Searching For Meaning

I was a self-absorbed child. Grasping for the steering wheel to follow my own route, disregarding others’ inclinations. The need to exert control over all aspects of my life was dizzying, and losing the reign was not an option. How could people treat themselves so lightly whilst doom mounted inside of me?

I had always expected things to happen for a reason, to pan out. I was fixated on the need to uncover meaning, yanking out the plant to inspect its roots. But introspection should be moderated; the past can submerge you into an abyss, causing you to obsess over every minuscule mistake ever made. This need to exert power beyond our control is natural, but it should serve as a reminder that the residuum of the past is only floating in our memory. Facing the future requires courage and a surrender to the greater forces at play. This terrified me.

I learned that meaning can be deceptive, gratuitous even. Sometimes there is no date to analyse, nothing to scrutinise with a ruthless hand. It’s harder to accept that things can occur arbitrarily, outside our zone of influence. It means accepting that sometimes life is not card-carrying an all-important message or lesson. It must simply be lived.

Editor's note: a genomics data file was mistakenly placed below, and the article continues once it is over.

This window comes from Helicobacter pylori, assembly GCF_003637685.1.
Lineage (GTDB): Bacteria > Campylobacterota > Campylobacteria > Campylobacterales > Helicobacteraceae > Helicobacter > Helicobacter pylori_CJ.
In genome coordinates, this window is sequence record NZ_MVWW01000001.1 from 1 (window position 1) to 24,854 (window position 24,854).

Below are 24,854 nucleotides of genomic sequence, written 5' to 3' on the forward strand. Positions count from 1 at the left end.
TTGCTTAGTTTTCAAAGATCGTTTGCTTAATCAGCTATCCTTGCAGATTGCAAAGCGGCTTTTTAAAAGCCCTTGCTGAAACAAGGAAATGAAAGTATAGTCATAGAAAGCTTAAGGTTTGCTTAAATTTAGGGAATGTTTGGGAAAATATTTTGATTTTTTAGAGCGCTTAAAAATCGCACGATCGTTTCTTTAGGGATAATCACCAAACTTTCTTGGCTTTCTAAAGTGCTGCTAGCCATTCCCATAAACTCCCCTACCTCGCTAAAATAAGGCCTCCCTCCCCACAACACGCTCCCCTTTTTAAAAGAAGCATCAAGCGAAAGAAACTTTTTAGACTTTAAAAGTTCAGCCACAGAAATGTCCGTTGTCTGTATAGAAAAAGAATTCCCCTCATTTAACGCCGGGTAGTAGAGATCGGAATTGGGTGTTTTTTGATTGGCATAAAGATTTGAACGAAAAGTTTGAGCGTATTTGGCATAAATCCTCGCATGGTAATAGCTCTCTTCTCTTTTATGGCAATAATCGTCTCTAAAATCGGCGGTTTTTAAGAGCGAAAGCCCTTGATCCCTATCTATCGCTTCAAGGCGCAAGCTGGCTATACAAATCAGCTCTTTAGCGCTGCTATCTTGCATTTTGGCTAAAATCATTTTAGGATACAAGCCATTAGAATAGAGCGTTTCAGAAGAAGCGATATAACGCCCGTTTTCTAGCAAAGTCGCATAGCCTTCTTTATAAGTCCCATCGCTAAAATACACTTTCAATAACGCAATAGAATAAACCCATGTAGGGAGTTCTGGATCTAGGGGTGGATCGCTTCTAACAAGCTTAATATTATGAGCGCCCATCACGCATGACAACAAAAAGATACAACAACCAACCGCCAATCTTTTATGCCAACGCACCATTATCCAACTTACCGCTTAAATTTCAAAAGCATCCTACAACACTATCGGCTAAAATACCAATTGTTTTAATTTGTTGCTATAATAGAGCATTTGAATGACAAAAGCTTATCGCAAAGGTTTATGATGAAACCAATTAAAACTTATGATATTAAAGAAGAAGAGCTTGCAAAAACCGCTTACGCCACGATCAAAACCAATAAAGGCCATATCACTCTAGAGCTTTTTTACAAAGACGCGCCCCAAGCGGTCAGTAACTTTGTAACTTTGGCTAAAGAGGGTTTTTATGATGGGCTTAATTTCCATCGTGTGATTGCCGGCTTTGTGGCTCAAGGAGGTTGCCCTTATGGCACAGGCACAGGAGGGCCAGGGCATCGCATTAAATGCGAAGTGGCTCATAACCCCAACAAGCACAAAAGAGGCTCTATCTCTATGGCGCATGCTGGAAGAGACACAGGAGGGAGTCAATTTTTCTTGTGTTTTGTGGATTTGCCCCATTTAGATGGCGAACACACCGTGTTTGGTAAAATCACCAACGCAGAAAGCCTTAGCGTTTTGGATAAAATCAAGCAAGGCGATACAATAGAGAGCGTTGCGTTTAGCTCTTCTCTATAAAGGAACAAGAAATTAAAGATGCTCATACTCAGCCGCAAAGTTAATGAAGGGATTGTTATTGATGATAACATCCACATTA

This left me disillusioned for the longest time. Did this utterly devalue some of our actions as wholly insignificant? I was rattled to the core, forced to reevaluate everything I had believed. My bearing towards life hardened. I no longer took painstaking precaution to map out events down to the minuscule detail. I relinquished the reigns of control, letting a bizarre and inevitable panic seep in.

I was in a bad frame of mind, perpetually in a state of perturbation. Life manifested itself as a suffocating, behemoth wave intent on drowning dissent. I was trapped in a quagmire of meaninglessness.

It was liberating at first, to act without a care in the world. But all actions carry consequences. I became estranged from people and left isolated with my innermost thoughts. I was fragile and brittle, and bitterness set in. I resented the inequalities of the world, yet resigned myself to their existence. What was to be done, after all?

It the end, both extremes were utterly unhealthy. I was happier believing I had some control than relinquishing it completely. We are all individual entities, capable of carving a path in the sedimentary plain before us. I don’t have a final inspiring message to close on, only this: no one deserves to be haunted by something so decidedly outside of their control, buried in the realm of the past. We are fundamentally dynamic creatures, constantly moving forward and altering our future, if the past is anything to learn from.

(Featured Photography: Joel Robison

Samia Majid

Creative editorial writer

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